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Category 2 burning to be prohibited in the Southeast Fire Centre

Lone Sheep Publishing
By Lone Sheep Publishing
July 5th, 2023

Effective at 12:00 noon (PDT) on Friday, July 7, 2023, BC Wildfire Service said that Category 2 open fires will be prohibited throughout the Southeast Fire Centre.

BC Wildfire Service said this prohibition is being implemented due to increased fire danger ratings and a warming trend throughout the Southeast and anyone who has been conducting Category 2 open burning anywhere in the Southeast Fire Centre must extinguish any such fire by the deadline.

The Southeast Fire Centre extends from the U.S border in the south to the Mica Dam in the north and from the Okanagan Highlands and Monashee Mountains in the west to the BC-Alberta border in the east.

A map of the affected area can be found here.

This prohibition will remain in place until October 28th, 2023 or the public is otherwise notified.

Specifically, the following is now prohibited:

Category 2 burning as defined in the Wildfire Regulation

  • one to two concurrently burning piles no larger than two metres high by three metres wide
  • burning of stubble or grass over an area less than 0.2 hectares

Other the uses include:

  • use of fireworks
  • the use of binary exploding targets
  • the use of air curtain burners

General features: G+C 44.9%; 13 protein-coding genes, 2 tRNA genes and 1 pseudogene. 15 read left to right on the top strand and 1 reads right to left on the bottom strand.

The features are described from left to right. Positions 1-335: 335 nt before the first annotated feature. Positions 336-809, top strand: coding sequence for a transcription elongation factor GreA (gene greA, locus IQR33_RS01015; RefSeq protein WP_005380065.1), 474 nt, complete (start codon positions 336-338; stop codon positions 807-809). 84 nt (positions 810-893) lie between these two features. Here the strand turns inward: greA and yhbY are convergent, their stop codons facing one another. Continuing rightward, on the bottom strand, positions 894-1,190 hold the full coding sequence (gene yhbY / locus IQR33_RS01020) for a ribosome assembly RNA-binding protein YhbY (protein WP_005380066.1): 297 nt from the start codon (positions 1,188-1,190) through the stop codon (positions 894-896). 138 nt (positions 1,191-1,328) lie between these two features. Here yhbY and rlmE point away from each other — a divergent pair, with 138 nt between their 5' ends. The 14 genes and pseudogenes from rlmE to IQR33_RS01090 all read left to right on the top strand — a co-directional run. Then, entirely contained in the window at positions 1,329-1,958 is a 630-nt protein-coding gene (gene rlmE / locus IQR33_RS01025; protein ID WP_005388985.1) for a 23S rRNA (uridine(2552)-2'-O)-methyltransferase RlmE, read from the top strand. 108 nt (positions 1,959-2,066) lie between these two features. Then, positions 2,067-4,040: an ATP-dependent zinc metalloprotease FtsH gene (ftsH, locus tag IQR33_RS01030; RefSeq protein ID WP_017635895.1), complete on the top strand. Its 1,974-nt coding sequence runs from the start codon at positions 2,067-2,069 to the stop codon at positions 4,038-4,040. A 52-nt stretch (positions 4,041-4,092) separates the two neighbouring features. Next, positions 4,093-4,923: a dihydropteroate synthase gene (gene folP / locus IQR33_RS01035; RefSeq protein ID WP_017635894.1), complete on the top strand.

• the use of sky lanterns, and
  • the use of burn barrels or burn cages

This prohibition does not apply to category 1 – campfires that are a half-metre high by a half-metre wide or smaller and does not apply to cooking stoves that use gas, propane or briquettes.

Larger Category 3 open fires have been prohibited throughout the Southeast Fire Centre since May 18th, 2023.

To learn more about the different categories of open burning, visit the Open Burning webpage.

These prohibitions apply to all public and private land, unless specified otherwise (e.g., in a local government bylaw). Check with local government authorities for any other restrictions before lighting any fire. Wildfire prevention is a shared responsibility. Human-caused wildfires are completely preventable and divert critical resources away from lightning-caused wildfires.

Anyone found in contravention of an open fire prohibition may be issued a ticket for $1,150, required to pay an administrative penalty of $10,000 or, if convicted in court, fined up to $100,000 and/or sentenced to one year in jail. If the contravention causes or contributes to a wildfire, the person responsible may be ordered to pay all firefighting and associated costs.

The Southeast Fire Centre would like to thank the public for its continuing help in preventing wildfires. To report a wildfire or open burning violation, call 1 800 663-5555 toll-free or *5555 on a cellphone.

For the latest information on current wildfire activity, burning restrictions, road closures and air quality advisories, go to: bcwildfire.ca

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